If your dog starts chewing something but doesn’t consume it completely, remove it before she has the opportunity to bury it
What NOT to Do
Do not take your dog to an area where she previously dug a hole and scold, spank or punish her after-the-fact. Your dog can’t connect punishment with something she did hours or even minutes ago. Delayed punishment won’t succeed in stopping your dog from digging later, but you could frighten and upset her unnecessarily.
Chewing can be a completely normal behaviour.
Adolescent chewing (or exploratory chewing as it is also known) commonly occurs in dogs between puppyhood and adulthood at 7-12 months of age.
This chewing stage can last for up to 6 months. Adolescent chewing is different from puppy teething since it happens after all the needle-like puppy teeth have fallen out. Adolescent dogs often have an uncontrollable urge to chew. This could be because of discomfort in their gums as their adult teeth are settling into the jawbone. This kind of chewing also occurs as the young dog is attempting to find out about his environment and discover new things.
Other reasons for chewing
- An unbalanced diet: Puppies and dogs of all ages should be fed a balanced diet, according to their age, weight, health status and the amount of exercise they receive
- Attention-seeking – if your dog learns that by picking something up in his mouth (such as a TV remote control) you get up and chase him round the room, he will quickly learn that this is a great way to get your attention.
- Distress at being left alone – some dogs cannot cope with being separated from their owners and can be destructive when left.
- Puppy teething – occurs from 3-7 months of age. During this time, puppies have an uncontrollable urge to chew things to relieve some of the discomfort in their gums. Chewing also facilitates the removal of puppy teeth, and the eruption of the adult set.
- Boredom – Dogs that are left alone for long periods or receive inadequate mental and physical stimulation are likely to become bored. Working breeds that have naturally high activity levels become easily bored in the wrong home, which can lead to destructive behaviour when left.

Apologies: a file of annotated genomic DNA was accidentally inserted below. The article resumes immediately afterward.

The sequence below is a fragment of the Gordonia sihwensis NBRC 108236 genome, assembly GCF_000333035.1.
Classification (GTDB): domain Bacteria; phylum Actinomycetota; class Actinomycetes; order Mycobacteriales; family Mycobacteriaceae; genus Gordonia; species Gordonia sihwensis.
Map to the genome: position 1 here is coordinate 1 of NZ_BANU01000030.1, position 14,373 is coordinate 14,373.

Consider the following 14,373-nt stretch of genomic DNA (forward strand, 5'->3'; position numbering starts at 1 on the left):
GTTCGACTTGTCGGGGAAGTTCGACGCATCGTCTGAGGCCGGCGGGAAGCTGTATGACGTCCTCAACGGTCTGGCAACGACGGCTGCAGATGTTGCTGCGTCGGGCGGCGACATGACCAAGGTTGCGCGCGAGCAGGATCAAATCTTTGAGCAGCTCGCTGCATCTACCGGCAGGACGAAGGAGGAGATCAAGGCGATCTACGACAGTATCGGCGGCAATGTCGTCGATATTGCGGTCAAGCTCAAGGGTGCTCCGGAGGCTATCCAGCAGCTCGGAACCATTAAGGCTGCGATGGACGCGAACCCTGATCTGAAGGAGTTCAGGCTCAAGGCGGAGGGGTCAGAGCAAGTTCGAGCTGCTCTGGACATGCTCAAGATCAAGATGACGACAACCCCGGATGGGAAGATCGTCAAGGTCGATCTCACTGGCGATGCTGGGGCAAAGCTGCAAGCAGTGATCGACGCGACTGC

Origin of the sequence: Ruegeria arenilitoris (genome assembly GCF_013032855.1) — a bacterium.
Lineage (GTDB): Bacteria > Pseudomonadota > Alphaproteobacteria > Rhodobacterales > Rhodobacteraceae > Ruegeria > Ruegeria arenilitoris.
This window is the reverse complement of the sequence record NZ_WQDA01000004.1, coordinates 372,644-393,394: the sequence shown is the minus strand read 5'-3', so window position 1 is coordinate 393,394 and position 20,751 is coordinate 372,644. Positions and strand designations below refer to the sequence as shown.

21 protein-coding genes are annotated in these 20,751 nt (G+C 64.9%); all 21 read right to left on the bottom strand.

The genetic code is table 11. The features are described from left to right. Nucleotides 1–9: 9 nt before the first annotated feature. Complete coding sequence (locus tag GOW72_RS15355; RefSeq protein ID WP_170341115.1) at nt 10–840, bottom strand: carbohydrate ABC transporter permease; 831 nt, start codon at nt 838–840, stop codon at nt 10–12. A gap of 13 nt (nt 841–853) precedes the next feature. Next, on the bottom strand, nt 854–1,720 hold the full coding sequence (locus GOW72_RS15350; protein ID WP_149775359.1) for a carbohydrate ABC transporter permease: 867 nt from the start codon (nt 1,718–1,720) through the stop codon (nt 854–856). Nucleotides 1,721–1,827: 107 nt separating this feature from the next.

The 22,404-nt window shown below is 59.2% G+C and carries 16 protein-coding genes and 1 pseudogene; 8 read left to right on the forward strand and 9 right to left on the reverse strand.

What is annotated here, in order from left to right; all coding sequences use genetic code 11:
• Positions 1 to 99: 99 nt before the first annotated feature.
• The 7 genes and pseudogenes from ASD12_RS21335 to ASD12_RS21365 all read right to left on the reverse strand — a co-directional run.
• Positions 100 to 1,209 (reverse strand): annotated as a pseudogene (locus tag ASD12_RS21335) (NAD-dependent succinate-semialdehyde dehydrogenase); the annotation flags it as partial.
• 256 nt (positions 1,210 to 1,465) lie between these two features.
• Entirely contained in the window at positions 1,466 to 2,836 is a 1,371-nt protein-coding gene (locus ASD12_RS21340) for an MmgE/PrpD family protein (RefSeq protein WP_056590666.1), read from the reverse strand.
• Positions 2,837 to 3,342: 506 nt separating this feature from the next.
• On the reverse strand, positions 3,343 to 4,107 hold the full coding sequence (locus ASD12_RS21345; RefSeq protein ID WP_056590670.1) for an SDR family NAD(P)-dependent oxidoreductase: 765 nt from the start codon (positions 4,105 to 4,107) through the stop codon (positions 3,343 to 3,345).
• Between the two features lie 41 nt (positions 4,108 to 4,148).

Managing adolescent chewing
- Supply your dog with lots of items that are safe and tough enough to survive being chewed – this means that they should not splinter or break into small or harmful pieces that can be swallowed.
- Make sure your dog does not have access to places where there are valuable or dangerous items whenever you are not there to supervise.
- Give your dog regular exercise – especially away from home at least once a day (i.e. don’t just exercise your dog in your garden).
- Visit different environments when you walk your dog whenever you can (e.g. pavements, fields, woods, parks, and beaches.)
- Teach your dog what kinds of things are acceptable and unacceptable to chew.
- Play with your dog. Short, frequent play sessions are the best. Try to play at least 3 times a day for 5 minutes.
Toys are different from chews
Toys and chews should not be confused.
Toys are designed to be thrown, chased, squeaked and tugged during play. Most are not designed to be chewed. Soft toys that are easily destroyed should always be picked up by the owner at the end of the game and put out of the dog’s reach.
Unlike toys, chews are designed for nibbling and gnawing and are essential if you want your dog to chew acceptable items instead of your furniture. Chews should be given when your dog is settling down for a quiet time, either in your presence or on his own.
Teach right from wrong
Always reward your dog for chewing the right things.
Provide your dog with one or two chews that he has not seen for a while. Leave them out on the floor whenever he is in the room. When you see him settle down to chew one, praise him gently. This will allow him to chew without interruption.
Correct your dog when he chews the wrong things. If you notice him just about to chew something that you don’t want him to, redirect his attention to something you want him to chew and then praise.